What's astonishing to me is that this young man--who did not graduate from high school, who never took a college course, who drank himself blind night after night, who could not hold a job--had taught himself, principally through his voracious reading, how to write. From the very beginning, he had enormous confidence in himself, and after getting fired from some local newspapers, headed to New York City, where he talked his way onto the staffs of the New York Herald Tribune, Life, and Time (not all at once), was fired from all of them, yet ended up at the New Yorker, where he would one day become their most prolific contributor. He became friends almost immediately with Dorothy Parker (who encouraged him repeatedly) and others; he was corresponding with F. Scott Fitzgerald (whose work O'Hara adored--he called Tender Is the Night "one of the great books of the world" and thought Hemingway's A Farewell to Arms "the greatest love story ever written") (90, 92). He became close friends with New Yorker staffer Wolcott Gibbs and in honor of his friend renamed his hometown of Pottsville "Gibbsville" in some of his greatest fiction.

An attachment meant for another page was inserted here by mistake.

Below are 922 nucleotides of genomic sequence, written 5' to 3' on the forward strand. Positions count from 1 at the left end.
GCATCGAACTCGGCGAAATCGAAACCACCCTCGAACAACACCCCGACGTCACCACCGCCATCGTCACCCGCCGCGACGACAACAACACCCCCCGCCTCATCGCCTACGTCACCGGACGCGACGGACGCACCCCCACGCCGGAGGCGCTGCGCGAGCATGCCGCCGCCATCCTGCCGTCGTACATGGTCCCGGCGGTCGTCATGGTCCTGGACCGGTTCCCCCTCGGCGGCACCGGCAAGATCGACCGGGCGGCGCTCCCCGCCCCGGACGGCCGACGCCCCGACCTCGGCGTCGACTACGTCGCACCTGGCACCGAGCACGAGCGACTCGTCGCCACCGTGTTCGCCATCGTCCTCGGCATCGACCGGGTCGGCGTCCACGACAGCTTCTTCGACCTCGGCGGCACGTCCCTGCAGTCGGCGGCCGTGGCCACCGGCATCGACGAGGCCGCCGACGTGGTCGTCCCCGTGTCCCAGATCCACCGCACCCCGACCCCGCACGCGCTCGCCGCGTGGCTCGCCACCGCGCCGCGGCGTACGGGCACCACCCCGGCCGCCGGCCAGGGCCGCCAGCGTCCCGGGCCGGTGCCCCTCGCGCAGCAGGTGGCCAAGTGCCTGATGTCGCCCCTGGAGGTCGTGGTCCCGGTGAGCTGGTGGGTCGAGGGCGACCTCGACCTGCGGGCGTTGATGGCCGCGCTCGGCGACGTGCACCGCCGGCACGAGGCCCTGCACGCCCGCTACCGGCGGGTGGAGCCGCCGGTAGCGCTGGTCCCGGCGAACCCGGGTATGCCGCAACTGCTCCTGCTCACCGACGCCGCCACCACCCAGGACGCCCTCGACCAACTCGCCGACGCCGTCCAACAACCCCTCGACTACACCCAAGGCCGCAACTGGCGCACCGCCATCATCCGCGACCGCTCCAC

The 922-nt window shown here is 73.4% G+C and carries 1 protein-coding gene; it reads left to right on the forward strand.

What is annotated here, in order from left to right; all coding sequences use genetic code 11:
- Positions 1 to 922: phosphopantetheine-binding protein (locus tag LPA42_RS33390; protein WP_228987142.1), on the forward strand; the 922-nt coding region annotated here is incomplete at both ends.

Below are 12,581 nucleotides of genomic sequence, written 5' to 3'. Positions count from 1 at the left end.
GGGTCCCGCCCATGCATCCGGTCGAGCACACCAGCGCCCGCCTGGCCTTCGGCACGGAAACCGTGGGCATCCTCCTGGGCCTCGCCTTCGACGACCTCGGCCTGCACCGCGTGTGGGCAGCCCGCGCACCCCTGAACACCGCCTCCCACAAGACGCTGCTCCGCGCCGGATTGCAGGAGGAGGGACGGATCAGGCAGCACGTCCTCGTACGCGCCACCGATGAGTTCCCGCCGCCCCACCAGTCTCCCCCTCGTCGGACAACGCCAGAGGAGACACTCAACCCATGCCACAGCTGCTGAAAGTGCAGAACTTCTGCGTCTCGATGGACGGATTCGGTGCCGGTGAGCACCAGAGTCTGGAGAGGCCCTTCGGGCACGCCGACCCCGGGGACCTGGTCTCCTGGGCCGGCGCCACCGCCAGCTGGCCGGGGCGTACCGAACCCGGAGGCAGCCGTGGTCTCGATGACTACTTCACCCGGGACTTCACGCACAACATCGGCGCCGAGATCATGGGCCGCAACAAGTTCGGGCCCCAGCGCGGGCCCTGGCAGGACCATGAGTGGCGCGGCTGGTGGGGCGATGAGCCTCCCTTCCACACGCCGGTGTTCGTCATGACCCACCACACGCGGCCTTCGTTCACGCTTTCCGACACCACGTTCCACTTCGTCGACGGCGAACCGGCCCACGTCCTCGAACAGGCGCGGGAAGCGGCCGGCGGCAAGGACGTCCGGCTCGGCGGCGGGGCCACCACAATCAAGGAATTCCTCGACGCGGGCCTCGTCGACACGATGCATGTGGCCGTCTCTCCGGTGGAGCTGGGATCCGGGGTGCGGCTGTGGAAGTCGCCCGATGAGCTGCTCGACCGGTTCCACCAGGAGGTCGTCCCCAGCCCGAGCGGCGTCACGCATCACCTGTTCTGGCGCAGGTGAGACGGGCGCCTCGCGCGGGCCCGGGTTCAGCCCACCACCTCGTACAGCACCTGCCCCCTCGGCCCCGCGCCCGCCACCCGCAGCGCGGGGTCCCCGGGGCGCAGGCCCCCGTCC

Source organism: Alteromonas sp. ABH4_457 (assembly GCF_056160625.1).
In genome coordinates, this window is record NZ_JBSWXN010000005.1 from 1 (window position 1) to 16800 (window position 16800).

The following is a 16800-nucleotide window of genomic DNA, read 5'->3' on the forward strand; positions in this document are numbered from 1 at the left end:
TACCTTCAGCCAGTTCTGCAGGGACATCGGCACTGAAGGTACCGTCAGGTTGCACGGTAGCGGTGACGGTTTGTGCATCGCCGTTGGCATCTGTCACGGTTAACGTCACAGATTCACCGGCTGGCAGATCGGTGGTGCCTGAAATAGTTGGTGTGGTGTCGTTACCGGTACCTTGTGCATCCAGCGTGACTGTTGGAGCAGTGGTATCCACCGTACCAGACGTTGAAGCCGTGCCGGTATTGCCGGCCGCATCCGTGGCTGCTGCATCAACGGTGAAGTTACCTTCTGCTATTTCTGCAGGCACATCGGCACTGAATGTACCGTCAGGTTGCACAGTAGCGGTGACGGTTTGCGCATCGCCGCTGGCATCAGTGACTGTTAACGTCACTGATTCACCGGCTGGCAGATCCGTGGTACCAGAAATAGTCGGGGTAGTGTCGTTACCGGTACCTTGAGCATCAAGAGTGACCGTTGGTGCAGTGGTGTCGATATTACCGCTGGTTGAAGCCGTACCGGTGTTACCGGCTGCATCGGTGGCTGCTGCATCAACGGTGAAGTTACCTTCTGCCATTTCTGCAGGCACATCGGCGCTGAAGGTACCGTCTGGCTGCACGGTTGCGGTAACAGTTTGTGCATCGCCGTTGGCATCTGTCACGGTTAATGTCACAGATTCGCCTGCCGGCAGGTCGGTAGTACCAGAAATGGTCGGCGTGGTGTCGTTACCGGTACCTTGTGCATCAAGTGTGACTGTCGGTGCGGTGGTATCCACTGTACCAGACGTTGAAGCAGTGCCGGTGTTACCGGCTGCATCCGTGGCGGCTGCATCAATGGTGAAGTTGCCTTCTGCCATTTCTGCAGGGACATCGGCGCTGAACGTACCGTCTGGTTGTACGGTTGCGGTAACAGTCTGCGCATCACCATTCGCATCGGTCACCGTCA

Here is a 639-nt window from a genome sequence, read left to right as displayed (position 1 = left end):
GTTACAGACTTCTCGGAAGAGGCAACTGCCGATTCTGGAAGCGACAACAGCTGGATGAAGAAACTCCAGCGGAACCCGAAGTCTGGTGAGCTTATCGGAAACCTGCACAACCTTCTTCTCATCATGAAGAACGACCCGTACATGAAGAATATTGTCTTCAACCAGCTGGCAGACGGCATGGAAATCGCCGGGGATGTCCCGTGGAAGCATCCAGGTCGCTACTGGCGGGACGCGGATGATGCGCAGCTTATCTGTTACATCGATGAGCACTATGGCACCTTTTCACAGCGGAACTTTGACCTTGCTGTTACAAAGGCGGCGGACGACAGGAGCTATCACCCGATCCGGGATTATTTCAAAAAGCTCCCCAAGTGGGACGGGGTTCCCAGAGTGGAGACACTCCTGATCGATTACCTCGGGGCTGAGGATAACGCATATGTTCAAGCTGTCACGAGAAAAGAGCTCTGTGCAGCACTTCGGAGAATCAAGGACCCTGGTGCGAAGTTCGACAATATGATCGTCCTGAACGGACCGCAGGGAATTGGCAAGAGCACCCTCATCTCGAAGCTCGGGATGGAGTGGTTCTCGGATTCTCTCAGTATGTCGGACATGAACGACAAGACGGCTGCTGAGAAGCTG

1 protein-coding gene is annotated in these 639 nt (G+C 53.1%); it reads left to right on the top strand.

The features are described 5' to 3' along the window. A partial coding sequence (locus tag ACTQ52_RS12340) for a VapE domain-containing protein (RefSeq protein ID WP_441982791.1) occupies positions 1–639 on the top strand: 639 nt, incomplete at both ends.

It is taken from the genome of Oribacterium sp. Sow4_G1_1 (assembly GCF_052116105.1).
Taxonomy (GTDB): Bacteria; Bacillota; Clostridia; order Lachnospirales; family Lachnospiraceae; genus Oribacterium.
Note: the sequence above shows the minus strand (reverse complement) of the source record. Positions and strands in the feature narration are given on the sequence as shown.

He also wrote frequent, encouraging letters to his younger brother Thomas, who also wanted a writing career. (And ended up a journalist.)
The O'Hara that emerges in these early letters (he was about 30 when I quit for the day) is a far more generous, self-effacing, and, well, honest person than the older O'Hara (I'll write about this later).
Something to end with: His father, a physician, died quickly of Bright's Disease in 1925 (when O'Hara was 20). John rushed home to be with him--and afterwards wrote this to his friend Simonds: "On Monday he recognized me for the last time." And at the very end, "He opened his mouth as though to say something and then his head fell" (13).